catapult magazine

catapult magazine

Vol 12, Num 15 :: 2013.07.19 — 2013.09.05


Humbled by Frankenstein

Everyone knows the story of Frankenstein. The setting is a remote castle in the Balkan Mountains. The fortress is constantly shrouded by storm clouds charged with lightning poised to strike the lifeless body of Frankenstein. The Quasimodo-esque Igor is there. The doctor’s eyes are protected by goggles and his fingers caress the lever that will call forth the bolt of life from the blackness above.

If you’ve read the book, you know that this is utter nonsense. For one thing, Victor Frankenstein is the doctor, not the Monster.

The first time I picked up this gothic horror story was in college. I loved hockey. I loathed reading. In an attempt to keep a reading assignment short, I chose Frankenstein as a project. It is two hundred pages long. Though that appeared to be a literature mountain at the time, it was nothing compared with Tolstoy’s War and Peace or Dostoyevsky’s Brothers Karamazov. I would give it a quick read, find sources for the research portion and have plenty of time to practice hockey.

I did not realize then that I was on a precipice. I was lazily floating through life and in my hands was a purposeful current that would pull me from the person I was to the person I am today: an aspiring writer.

I remember it well. I cracked the spine, skipping the introduction and preface to find chapter one. It began with a letter addressed to a Mrs. Saville who lived in England. It was from her brother Robert Walton in Saint Petersburg, Russia. For a moment, I thought I had the wrong book. But I read on.

Robert Walton is a man of great aspirations. In his letter he tells of his dream to sail to the North Pole. He describes it as a place of calm seas, unending light, as the sun never sets, and the closest thing to heaven on earth. He battles gales and icebergs and fog until his vessel is surrounded by ice on all sides. While Robert worries that his boat and dreams will be crushed, he spies an abnormally large man on a sledge racing atop the ice. Robert is intrigued but exhausted from the frigid battle and decides to get some rest. He wakes to find the ice melting and his shipmates talking with another sled driving individual, this one of normal human stature, floating on an iceberg next to their ship. They pull him aboard. His name is Victor Frankenstein.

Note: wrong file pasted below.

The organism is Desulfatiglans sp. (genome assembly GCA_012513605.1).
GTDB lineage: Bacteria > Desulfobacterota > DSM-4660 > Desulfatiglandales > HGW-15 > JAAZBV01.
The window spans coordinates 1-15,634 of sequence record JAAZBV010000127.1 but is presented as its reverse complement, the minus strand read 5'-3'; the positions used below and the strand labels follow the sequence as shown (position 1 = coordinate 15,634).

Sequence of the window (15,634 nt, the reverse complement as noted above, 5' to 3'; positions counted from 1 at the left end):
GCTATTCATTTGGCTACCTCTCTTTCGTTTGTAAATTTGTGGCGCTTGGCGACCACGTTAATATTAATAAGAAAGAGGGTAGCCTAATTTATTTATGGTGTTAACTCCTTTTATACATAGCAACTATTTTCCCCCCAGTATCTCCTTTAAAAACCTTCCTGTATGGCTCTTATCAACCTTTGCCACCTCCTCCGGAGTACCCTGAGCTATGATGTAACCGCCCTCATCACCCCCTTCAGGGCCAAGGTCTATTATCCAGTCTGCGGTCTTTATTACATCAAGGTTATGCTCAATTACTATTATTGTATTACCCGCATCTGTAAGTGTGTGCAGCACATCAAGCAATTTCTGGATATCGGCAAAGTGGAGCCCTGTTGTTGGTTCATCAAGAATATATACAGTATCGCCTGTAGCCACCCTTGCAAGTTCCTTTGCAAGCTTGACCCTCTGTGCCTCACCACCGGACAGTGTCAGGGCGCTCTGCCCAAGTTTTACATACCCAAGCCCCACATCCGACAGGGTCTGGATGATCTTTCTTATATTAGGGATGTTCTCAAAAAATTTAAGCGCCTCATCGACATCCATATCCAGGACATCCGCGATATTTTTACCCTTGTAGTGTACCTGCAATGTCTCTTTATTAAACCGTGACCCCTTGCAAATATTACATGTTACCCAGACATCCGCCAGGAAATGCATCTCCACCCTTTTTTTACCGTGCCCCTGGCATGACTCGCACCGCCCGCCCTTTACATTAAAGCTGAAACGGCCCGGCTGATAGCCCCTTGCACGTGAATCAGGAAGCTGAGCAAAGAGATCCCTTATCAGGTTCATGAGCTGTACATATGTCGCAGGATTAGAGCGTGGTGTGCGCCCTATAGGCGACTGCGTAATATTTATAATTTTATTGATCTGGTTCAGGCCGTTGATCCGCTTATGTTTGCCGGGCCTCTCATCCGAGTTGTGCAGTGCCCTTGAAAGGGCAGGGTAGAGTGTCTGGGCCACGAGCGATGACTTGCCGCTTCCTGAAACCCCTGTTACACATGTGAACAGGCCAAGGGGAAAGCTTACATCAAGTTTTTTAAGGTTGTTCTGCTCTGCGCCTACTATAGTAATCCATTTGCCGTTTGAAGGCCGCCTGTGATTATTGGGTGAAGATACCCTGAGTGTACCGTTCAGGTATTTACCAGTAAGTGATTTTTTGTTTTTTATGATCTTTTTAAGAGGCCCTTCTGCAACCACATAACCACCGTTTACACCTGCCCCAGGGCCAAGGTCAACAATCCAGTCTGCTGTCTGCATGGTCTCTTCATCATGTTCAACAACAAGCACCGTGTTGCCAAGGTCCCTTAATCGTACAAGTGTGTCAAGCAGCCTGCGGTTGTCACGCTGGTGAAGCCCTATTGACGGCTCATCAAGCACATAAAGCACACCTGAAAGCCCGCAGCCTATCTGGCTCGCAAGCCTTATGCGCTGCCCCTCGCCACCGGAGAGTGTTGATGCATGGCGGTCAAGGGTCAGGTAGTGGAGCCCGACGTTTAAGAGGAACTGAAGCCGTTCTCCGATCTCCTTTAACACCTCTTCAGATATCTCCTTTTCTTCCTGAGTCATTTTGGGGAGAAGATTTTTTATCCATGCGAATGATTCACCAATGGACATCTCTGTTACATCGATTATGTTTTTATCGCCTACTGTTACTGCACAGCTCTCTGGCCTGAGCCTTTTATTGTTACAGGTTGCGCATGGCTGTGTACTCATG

I couldn’t put the book down, not only because it was a thrilling read, but because I could not believe I was so wrong about it. I thought I knew this story, or at least the general idea of it. As I kept reading, I realized that Robert Walton and Dr. Victor Frankenstein were one and the same. They reside on the spectrum of life aspirations, but on opposite ends. It is because of this that Victor decides to tell his tale of his feverish desire to create life and the mess it makes of him and the Monster. Victor hopes that in telling his tale, Robert will see reason and for the sake of himself and his shipmates that he will turn back.

I judged this book by its cover. I did not expect to find a work of fiction that discusses aspiration, loneliness, companionship and acceptance in such detail. I did not expect to find anything but a quick end to a paper. I was humbled by my ignorance and inspired by the story. After reading I discovered my own life giving bolt: writing fiction.

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